Through the USAID Advancing Universal Health Coverage (AUHC) activity, Chemonics is making health services, including vision care, more accessible in Bangladesh.
Rowshan Akter long earned her living counting shrimp larvae on the bank of the Shongko River near her house in Bangladesh’s southeastern Chattogram District, in Juidondi village. As she grew older, and after years of straining her eyes to count the larvae, which are about the length of a staple, Rowshan increasingly struggled to see. Her near-sightedness began to impact her ability to carry out her job, but she could not afford to take time off to travel two hours to the nearest clinic, pay for the services, or make another trip to pick up her new glasses.
Thousands of rural dwellers like Rowshan need health services, including vision care, but face barriers to access in Bangladesh. According to the 2020 Nationwide Blindness Survey conducted by the Centre for Injury Prevention and Research, in Bangladesh, 19% of adults suffer from visual impairment and only 7% have regular access to visual treatment. Chemonics implements the USAID Advancing Universal Health Coverage (AUHC) activity, which has helped the Government of Bangladesh provide health services to Bangladeshis since 2017, focusing on the most under-served. AUHC supports the Surjer Hashi Network (SHN), a centrally managed, sustainable, private social enterprise that provides millions of people with high-quality, affordable primary care services, including eye care and vision services, through 134 clinics across the country.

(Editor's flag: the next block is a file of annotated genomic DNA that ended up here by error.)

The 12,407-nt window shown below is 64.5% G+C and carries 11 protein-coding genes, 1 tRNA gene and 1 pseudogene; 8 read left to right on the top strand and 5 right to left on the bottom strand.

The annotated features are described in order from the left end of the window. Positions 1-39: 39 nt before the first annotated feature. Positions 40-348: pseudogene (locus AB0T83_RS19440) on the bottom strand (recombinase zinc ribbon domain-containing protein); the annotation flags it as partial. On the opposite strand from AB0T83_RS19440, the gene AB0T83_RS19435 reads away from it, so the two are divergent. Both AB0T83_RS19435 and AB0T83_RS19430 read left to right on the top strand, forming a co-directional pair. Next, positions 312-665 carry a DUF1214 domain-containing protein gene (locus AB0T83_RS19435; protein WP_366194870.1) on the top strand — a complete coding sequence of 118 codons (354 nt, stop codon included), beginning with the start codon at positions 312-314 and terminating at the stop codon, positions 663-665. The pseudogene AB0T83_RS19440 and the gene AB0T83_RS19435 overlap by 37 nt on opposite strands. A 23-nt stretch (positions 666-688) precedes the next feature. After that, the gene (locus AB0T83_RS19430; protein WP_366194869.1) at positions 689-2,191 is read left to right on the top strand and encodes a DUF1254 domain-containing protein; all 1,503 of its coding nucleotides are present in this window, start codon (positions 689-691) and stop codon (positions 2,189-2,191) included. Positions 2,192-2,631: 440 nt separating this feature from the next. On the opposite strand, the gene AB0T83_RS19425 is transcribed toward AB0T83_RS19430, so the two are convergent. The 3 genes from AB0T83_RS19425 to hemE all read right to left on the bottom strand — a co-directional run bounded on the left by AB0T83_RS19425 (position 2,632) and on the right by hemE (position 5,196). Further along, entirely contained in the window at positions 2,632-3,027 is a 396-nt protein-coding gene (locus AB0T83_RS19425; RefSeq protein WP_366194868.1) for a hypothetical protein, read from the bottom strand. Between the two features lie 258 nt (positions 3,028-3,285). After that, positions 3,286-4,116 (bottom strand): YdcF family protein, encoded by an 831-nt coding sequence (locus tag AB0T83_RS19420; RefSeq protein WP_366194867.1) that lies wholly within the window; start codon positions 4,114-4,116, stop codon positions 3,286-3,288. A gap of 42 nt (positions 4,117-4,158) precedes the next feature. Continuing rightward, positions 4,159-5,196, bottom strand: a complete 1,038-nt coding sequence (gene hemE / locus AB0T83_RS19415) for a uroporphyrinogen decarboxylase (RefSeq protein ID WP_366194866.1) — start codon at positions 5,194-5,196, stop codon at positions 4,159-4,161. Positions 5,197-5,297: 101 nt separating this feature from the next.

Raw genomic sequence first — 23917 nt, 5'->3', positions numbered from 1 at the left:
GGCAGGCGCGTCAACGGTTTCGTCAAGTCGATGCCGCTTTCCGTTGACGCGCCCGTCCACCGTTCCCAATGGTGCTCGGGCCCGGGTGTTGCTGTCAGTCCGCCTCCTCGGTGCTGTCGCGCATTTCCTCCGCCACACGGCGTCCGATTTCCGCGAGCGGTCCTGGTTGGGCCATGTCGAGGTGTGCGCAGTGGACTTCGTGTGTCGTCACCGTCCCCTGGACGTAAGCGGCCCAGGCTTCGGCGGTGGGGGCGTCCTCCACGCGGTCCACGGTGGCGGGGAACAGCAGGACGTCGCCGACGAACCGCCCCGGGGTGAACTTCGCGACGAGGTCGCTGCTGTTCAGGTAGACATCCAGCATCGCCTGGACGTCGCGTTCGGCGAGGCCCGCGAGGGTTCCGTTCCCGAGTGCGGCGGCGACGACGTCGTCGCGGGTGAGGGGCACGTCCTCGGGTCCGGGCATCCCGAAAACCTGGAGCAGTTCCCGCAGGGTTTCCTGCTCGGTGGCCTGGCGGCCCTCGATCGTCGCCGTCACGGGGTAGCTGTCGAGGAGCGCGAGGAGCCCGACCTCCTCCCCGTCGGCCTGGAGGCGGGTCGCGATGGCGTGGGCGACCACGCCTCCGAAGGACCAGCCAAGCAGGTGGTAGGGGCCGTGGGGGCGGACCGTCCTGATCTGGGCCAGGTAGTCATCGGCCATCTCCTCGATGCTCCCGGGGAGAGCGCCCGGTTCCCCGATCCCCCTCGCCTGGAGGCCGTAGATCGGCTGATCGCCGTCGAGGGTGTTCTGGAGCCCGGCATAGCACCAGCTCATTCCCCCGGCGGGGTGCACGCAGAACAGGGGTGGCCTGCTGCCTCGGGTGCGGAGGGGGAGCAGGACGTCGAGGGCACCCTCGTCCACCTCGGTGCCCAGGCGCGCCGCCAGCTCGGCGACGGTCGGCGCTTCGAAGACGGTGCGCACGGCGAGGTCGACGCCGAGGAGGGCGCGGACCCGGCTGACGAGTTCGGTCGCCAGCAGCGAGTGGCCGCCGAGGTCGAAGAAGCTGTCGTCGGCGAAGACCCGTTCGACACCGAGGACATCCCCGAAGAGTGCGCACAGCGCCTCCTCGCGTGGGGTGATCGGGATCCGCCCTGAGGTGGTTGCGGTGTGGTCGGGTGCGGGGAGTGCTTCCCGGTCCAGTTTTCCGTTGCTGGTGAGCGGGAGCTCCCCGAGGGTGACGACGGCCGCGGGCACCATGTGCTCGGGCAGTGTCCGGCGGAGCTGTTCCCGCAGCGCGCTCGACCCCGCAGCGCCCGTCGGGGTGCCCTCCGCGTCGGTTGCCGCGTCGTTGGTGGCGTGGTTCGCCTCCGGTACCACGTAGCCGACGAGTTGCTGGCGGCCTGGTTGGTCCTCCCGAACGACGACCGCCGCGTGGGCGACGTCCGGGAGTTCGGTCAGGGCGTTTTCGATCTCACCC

Sixty percent of Bangladeshis live in rural areas, but most eye care services are in urban areas and are costly compared to other health services. Additionally, receiving eyeglasses is a lengthy process. To expand vision care services in rural areas, the AUHC activity facilitated a partnership between SHN and DOT Glasses, a Czech company that provides low-cost vision care for underprivileged communities by using vision tests and patented one-size-fits-all eyeglasses. In February 2022, AUHC collaborated with SHN and DOT Glasses to pilot vision care services in five remote SHN clinics and trained community clinic paramedics, health workers, and clinic managers to test the rural pilot.
The day she heard about the opportunity, Rowshan visited her local SHN clinic to learn about DOT glasses. Rowshan completed the free vision test and received her glasses within just 30 minutes. The glasses truly transformed her life— Rowshan can now see clearly again, which improved her confidence and made her more productive at work.